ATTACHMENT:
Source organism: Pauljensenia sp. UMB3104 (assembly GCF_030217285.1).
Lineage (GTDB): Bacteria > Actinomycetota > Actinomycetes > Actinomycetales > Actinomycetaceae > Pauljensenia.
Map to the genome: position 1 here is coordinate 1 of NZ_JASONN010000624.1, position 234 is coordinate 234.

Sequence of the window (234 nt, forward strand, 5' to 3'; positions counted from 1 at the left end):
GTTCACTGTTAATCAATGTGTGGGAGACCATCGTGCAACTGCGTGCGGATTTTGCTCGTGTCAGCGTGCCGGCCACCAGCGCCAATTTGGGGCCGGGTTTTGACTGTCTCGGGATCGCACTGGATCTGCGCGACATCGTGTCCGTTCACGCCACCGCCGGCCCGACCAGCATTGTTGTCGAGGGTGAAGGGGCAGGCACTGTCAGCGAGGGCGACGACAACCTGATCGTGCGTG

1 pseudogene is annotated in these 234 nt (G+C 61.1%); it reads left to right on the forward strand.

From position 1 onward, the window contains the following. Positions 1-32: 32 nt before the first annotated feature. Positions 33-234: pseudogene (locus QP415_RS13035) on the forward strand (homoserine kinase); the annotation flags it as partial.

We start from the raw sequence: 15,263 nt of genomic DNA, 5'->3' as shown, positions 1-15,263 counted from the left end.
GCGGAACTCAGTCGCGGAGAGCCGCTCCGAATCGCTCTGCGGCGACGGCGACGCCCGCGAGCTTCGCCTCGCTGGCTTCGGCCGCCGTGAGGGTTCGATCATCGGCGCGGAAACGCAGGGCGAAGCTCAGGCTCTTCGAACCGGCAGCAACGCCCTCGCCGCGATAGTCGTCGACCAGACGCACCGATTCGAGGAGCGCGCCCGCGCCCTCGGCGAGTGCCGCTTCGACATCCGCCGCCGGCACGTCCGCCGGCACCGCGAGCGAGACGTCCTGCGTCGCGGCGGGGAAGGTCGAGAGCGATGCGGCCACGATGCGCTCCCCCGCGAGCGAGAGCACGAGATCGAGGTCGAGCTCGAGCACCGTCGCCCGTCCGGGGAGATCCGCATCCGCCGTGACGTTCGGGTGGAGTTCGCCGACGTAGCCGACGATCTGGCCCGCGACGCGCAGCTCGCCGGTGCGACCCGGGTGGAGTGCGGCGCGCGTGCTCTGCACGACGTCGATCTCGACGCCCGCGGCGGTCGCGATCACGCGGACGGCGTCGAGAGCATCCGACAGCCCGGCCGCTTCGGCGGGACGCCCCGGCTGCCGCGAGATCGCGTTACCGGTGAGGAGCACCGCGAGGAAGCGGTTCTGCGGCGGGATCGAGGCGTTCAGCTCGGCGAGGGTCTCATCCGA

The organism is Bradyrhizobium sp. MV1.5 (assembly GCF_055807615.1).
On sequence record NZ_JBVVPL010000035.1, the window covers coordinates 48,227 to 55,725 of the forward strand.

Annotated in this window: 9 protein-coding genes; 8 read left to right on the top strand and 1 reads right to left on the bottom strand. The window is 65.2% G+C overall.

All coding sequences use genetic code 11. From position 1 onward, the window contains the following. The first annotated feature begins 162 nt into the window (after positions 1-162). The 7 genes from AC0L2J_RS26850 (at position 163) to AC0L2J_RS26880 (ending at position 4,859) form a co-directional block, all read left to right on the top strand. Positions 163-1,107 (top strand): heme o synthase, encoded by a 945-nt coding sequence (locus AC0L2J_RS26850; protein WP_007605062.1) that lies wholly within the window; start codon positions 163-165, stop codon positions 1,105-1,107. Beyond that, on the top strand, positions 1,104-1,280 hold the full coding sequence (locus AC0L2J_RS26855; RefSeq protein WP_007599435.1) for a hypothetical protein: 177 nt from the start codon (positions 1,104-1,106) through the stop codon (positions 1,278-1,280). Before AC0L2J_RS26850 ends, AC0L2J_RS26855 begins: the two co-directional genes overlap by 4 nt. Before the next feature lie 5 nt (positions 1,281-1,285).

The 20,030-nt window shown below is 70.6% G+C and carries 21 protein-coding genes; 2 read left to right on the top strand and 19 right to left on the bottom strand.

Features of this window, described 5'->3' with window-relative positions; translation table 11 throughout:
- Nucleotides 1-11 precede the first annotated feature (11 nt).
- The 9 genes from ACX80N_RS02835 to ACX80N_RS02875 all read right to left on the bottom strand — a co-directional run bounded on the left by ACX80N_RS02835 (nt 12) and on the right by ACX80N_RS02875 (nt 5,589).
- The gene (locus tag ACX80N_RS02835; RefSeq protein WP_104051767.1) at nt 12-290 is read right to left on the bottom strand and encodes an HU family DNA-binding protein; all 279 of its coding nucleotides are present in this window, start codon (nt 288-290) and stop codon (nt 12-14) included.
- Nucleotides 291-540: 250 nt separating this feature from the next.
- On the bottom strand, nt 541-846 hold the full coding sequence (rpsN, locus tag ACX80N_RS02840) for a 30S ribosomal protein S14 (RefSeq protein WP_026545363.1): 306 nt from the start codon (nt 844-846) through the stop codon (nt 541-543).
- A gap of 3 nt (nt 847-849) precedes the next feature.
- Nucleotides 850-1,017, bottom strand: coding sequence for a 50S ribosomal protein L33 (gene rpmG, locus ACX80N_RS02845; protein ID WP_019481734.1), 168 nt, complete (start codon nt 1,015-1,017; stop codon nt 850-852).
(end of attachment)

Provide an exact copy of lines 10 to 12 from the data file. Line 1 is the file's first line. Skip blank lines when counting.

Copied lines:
The organism is Bradyrhizobium sp. MV1.5 (assembly GCF_055807615.1).
On sequence record NZ_JBVVPL010000035.1, the window covers coordinates 48,227 to 55,725 of the forward strand.

Annotated in this window: 9 protein-coding genes; 8 read left to right on the top strand and 1 reads right to left on the bottom strand. The window is 65.2% G+C overall.